A well-known rail train excursion in Honesdale is put on hold for the year, due to financial problems.
The Stourbridge Line, which has had its financial problems in the past, has suspended all passenger excursions for the entire year.
Some of those excursions take passengers through Wayne and Pike counties for the fall foliage tour and the Santa Express in the winter.
“A big part of it is the state the equipment is in. It’s going to take a major investment,” said Donna LaBar of the Wayne County Chamber of Commerce.
“There just isn’t enough activity right now to cover the cost of the equipment to sustain so we need to regroup,” said Thomas Shepstone of Shepstone Management Company.
Shepstone also owns the train and said it will cost tens of thousands of dollars to repair the locomotive and the cars.
Last year, 7,000 people took the train, which is the lowest count in decades, according to the Wayne County Chamber of Commerce.
Officials who made the decision said business owners could be hit the hardest.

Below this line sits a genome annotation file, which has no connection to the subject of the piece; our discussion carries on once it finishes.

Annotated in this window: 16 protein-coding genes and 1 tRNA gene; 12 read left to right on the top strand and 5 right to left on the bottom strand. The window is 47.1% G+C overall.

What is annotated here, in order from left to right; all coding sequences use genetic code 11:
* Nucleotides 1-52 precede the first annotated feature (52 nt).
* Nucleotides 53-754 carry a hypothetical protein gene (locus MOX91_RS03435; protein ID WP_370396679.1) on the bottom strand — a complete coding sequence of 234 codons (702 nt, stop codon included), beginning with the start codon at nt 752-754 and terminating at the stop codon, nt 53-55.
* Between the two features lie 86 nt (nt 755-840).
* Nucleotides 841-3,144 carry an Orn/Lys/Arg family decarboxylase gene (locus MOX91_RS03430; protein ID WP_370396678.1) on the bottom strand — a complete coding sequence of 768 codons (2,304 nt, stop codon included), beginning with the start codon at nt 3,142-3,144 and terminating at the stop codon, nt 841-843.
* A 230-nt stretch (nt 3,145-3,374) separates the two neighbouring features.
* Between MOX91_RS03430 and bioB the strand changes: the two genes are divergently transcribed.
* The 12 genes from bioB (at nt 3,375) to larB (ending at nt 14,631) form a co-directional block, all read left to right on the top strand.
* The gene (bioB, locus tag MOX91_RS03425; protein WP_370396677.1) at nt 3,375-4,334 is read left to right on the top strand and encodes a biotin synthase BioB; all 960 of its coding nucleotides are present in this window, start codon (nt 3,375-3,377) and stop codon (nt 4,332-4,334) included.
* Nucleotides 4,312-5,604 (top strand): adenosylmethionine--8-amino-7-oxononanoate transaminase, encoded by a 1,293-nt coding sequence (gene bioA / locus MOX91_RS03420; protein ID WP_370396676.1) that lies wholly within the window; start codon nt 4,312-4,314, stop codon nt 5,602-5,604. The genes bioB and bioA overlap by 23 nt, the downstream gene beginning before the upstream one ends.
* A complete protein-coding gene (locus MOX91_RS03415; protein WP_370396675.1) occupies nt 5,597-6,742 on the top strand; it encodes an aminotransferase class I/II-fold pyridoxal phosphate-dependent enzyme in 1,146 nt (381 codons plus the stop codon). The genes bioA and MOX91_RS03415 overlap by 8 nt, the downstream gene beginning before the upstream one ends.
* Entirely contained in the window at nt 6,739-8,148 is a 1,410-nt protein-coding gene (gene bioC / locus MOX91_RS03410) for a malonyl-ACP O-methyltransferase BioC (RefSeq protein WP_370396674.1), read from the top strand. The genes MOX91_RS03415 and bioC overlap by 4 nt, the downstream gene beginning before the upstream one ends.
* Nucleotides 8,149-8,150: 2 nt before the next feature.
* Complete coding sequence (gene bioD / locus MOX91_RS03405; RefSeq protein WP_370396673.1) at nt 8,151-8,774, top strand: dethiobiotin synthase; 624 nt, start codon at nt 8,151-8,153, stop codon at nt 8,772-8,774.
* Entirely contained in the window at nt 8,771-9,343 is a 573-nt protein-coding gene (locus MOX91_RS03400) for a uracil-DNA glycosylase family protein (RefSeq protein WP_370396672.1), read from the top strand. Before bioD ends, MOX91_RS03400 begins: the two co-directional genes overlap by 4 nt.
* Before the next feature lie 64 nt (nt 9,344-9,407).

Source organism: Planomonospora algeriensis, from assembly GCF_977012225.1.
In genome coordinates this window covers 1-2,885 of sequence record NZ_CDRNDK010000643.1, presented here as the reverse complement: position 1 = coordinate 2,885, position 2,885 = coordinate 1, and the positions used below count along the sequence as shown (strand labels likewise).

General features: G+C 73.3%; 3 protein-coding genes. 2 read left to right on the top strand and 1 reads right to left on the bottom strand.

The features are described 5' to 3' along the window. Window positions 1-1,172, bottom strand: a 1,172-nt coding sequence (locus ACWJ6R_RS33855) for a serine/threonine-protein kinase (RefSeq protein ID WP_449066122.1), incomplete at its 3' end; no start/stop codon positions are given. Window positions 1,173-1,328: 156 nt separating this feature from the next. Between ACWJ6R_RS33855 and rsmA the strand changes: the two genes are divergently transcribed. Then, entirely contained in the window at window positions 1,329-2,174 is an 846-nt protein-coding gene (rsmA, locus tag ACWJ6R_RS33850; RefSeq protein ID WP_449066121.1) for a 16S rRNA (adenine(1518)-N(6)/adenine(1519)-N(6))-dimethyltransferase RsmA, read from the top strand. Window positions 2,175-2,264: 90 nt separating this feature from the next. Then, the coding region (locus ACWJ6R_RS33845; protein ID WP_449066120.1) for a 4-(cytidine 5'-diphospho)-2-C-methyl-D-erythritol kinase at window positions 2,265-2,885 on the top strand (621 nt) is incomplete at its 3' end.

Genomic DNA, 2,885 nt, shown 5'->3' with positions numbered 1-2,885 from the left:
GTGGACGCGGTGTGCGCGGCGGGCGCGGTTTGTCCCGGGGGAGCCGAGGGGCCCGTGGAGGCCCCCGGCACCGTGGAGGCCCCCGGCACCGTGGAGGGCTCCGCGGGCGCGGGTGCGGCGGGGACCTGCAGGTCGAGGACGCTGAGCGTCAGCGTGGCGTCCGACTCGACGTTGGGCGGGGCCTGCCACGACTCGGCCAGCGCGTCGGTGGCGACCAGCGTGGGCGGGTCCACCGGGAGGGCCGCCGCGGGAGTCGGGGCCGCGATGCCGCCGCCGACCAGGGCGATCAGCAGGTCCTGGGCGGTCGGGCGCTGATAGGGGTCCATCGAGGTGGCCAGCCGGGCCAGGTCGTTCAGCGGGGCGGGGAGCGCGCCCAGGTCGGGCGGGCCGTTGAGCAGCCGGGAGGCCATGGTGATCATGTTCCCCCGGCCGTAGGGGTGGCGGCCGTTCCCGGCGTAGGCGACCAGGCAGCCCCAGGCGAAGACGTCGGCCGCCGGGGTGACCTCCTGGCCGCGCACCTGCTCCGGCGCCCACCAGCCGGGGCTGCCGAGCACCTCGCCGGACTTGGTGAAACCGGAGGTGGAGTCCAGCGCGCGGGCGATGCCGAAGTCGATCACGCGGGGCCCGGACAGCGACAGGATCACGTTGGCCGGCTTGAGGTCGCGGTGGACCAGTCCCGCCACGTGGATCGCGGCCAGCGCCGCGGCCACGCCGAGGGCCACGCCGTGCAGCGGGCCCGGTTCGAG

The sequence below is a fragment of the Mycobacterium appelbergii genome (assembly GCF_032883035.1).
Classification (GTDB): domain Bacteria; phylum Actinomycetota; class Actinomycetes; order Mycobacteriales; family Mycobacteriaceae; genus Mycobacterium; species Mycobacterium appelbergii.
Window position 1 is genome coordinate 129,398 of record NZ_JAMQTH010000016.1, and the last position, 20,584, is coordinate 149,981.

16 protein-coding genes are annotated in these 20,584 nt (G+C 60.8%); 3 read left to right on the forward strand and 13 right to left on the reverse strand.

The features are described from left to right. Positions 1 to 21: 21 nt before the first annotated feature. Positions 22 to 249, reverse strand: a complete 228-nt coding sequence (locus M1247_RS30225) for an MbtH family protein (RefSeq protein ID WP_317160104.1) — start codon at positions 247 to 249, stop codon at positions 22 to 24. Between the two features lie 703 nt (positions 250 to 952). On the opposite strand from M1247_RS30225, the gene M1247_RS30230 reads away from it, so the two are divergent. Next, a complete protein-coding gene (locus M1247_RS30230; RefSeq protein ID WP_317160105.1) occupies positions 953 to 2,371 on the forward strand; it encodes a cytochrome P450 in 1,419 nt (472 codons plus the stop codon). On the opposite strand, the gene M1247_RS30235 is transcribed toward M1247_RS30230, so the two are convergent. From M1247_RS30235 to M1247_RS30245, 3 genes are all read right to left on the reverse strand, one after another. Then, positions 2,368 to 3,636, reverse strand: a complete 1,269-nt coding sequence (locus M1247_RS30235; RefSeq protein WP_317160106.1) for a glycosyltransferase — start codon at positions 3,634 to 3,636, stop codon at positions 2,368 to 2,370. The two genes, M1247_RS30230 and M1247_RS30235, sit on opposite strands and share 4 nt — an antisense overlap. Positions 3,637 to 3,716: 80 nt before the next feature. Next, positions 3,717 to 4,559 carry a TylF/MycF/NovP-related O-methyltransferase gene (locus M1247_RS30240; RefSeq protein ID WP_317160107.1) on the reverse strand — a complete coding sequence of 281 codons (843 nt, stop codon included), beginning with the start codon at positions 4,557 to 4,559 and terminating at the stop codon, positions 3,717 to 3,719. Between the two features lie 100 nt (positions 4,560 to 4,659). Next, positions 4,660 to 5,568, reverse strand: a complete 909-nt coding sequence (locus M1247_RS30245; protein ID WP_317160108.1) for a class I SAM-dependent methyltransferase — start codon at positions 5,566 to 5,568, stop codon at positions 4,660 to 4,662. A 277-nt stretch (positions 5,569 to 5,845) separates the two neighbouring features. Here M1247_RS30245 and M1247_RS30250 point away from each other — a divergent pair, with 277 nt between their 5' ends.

“My main goal is that their visit, while they’re here, impresses them and that gives them a reason to come back. Maybe on a day when they’re not riding the train and they come back and they spend a day here. I really think that’s what happens with a lot of the people,” said owner of Trackside Grill Jeff Hiller.
The season for passenger excursions would have started this Easter with the annual Bunny Run. That excursion, plus all others normally scheduled throughout the year, are now canceled while all train supporters figure out how to get the train back on track.
“We’re all going to work diligently and try to reverse it and get the rail and get the excursions moving again next year,” said LaBar.
“We need freight business to carry the load, at the point passenger excursions are an add on,” said Shepstone.
A supporter who worked on the Stourbridge Line for years hopes the train doesn’t run out of steam.
“These are national treasures we can’t lose. Honesdale will still exist, but it won`t be the same,” said Walter Galuska.
“It’s just a huge part of the community,” said Hiller.
Members of the Wayne County Chamber of Commerce said they are networking with other railroad companies who have contacted them to see what can be done to get the Stourbridge Line back on track.